8.The Disabilities Act establishes the Board of Management of the JCPD – Section 7. This Board will be responsible for determining the policy and general administration of the affairs of the JCPD. The constitution of the Board is set out in the Second Schedule to the Bill. It is to be constituted of not less than 17 members. A minimum of 7 members shall be persons who are members of the following groups:
•The Blind and visually impaired;
•The physically disabled;
•The intellectually disabled.
Reply to paragraph 3 of the list of issues CRPD/C/JAM/Q/1
9.The Mental Health Act is being reviewed with an emphasis on safeguarding the human rights of persons with mental disorders or disabilities. Cabinet has given approval for its amendment, including the preparation of drafting instructions to be submitted to the Chief Parliamentary Counsel (CPC). The proposed date for the completion of the drafting instructions is December 2020 and the legislative process begins thereafter.
B.Specific rights (arts. 5–30)
Equality and non-discrimination (art. 5)
Reply to paragraph 4 (a) of the list of issues CRPD/C/JAM/Q/1
10.The Disabilities Act 2014, is such a comprehensive anti-discriminatory legislation that seeks to ensure protection of the rights of persons with disabilities.
Reply to paragraph 4 (b) of the list of issues CRPD/C/JAM/Q/1
11.The National Housing Trust (NHT) continues to provide special housing opportunities to persons with disabilities, as such, 5% of all housing developments are reserved for persons with disabilities. The Housing Trust provides a special loan option within its Benefits Programme which gives assistance to contributors with disabilities wishing to purchase homes. In addition, the NHT also provides a grant of JMD$150,000.00 (approximately USD $1,067.31) to NHT mortgagors with disabilities or to mortgagors who reside with and care for a family member who is disabled, to retrofit or upgrade the dwellings for accessibility.
12.For the period April to August 2019, there were 56 requests for letters for clients to take to various institutions for benefits; of the number 33 were letters and applications to the NHT for housing solutions at the reduced mortgage rates or for retrofitting homes for greater accessibility.
Reply to paragraph 4 (c) of the list of issues CRPD/C/JAM/Q/1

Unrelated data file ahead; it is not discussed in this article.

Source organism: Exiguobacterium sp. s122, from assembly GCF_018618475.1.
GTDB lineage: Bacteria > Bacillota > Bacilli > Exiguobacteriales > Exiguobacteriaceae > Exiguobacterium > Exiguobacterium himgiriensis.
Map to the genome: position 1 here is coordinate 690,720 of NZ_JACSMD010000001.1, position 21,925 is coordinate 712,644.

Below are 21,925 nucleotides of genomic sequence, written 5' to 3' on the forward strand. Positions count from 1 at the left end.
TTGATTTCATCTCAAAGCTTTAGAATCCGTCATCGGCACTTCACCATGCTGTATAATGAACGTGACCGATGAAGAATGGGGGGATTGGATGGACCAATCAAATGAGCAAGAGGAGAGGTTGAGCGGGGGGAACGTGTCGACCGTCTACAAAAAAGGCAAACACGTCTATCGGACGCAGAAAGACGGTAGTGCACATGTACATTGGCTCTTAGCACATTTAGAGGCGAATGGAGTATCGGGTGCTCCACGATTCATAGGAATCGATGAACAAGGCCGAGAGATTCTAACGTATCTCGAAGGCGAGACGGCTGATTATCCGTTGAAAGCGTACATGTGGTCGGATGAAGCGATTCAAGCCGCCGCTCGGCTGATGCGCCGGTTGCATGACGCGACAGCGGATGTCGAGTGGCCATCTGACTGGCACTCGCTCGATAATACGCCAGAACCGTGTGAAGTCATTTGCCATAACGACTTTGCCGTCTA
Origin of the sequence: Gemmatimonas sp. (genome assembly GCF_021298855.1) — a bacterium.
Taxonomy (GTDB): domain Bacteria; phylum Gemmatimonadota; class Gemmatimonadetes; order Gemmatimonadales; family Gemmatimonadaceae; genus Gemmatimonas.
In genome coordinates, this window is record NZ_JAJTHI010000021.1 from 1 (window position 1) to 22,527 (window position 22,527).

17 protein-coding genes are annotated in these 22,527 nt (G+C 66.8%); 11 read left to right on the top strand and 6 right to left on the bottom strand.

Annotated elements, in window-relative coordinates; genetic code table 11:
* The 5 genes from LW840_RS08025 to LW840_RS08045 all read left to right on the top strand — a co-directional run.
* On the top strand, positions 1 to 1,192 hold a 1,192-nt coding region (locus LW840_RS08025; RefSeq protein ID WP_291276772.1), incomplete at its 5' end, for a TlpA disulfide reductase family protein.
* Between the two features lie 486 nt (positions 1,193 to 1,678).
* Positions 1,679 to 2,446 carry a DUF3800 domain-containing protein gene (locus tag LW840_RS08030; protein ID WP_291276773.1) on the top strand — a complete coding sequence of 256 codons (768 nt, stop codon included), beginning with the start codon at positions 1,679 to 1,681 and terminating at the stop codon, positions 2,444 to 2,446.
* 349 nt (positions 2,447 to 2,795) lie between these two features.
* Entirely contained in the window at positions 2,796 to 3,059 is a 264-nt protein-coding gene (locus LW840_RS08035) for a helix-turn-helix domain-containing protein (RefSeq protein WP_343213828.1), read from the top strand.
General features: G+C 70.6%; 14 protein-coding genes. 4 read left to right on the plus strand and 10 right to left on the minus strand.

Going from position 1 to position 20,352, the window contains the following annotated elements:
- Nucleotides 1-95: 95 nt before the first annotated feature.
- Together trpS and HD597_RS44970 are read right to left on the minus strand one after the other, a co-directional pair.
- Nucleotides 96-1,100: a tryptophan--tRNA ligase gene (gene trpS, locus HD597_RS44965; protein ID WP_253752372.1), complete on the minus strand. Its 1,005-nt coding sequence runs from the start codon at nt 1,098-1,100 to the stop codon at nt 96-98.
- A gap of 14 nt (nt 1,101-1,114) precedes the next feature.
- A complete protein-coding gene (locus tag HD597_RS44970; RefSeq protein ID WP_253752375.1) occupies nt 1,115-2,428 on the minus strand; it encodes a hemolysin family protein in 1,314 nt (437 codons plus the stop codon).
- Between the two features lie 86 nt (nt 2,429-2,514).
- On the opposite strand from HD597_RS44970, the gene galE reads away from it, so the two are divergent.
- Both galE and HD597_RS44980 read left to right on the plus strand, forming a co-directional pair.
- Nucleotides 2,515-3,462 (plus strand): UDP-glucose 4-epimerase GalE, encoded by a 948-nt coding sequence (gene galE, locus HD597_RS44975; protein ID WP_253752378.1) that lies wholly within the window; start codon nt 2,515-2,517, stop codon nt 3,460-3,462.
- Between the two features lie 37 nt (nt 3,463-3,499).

13.Implementation of the Disabilities Act 2014 serve to further reinforce the rights of women and girls with disabilities whom have expressed that although the laws exist for their protection, due to their disabilities, there are occasions when their rights are violated because they are females and vulnerable. Within the general system, women and girls can report violations to the police, through the Bureau of Gender Affairs (BGA) or through the Centre for the Investigation of Sexual Offences and Child Abuse (CISOCA).
14.Additionally, the Government through the Bureau of Gender Affairs continues to promote a culture of non-violence through their observance of International Day for the Elimination of Violence Against Women (IDEVAW) and other relevant activities. The forums and workshops held to empower women are inclusive of persons with disabilities. In facilitating such sessions, the Bureau ensures they receive the necessary tools and information in the appropriate formats that are accessible.
Women with disabilities (art. 6)
Reply to paragraph 5 (a) of the list of issues CRPD/C/JAM/Q/1
15.Jamaica has advanced the promotion and protection of the rights of women. In this context, it has signed and ratified the CEDAW. Since the 1970s, Jamaica has enacted legislation to protect the rights of women. The Maternity Leave Act was one such legislation enacted to protect and empower women. The Property Rights of Spouses Act is another legislation enacted to protect and empower women. The Charter of Fundamental Rights and Freedoms (Constitutional Amendment) Act 2011 protects women and girls from all forms of discrimination. All of these laws apply to women and girls with disabilities.
16.In addition, women and girls are consulted with and included at varying levels of decision making in the Jamaican society. Women with disabilities are on national Boards and Committees including the Planning Institute of Jamaica (PIOJ) and the Advisory Board for the Jamaica Council for Persons with Disabilities, on disability and other matters of national importance for example, National Social Protection and Poverty Reduction.
Reply to paragraph 5 (b) of the list of issues CRPD/C/JAM/Q/1
17.Specific interventions are being implemented including public education and sensitization with the judiciary and other key service point people in the justice system to build awareness on the intellectual disabilities and the systems of support required within the justice system to facilitate their participation and ensure the delivery of justice. Additionally, there is research and documentation of the barriers facing persons with Intellectual Disabilities in an effort to target reform in the Jamaican justice system.
Children with disabilities (art. 7)
Reply to paragraph 6 (a) of the list of issues CRPD/C/JAM/Q/1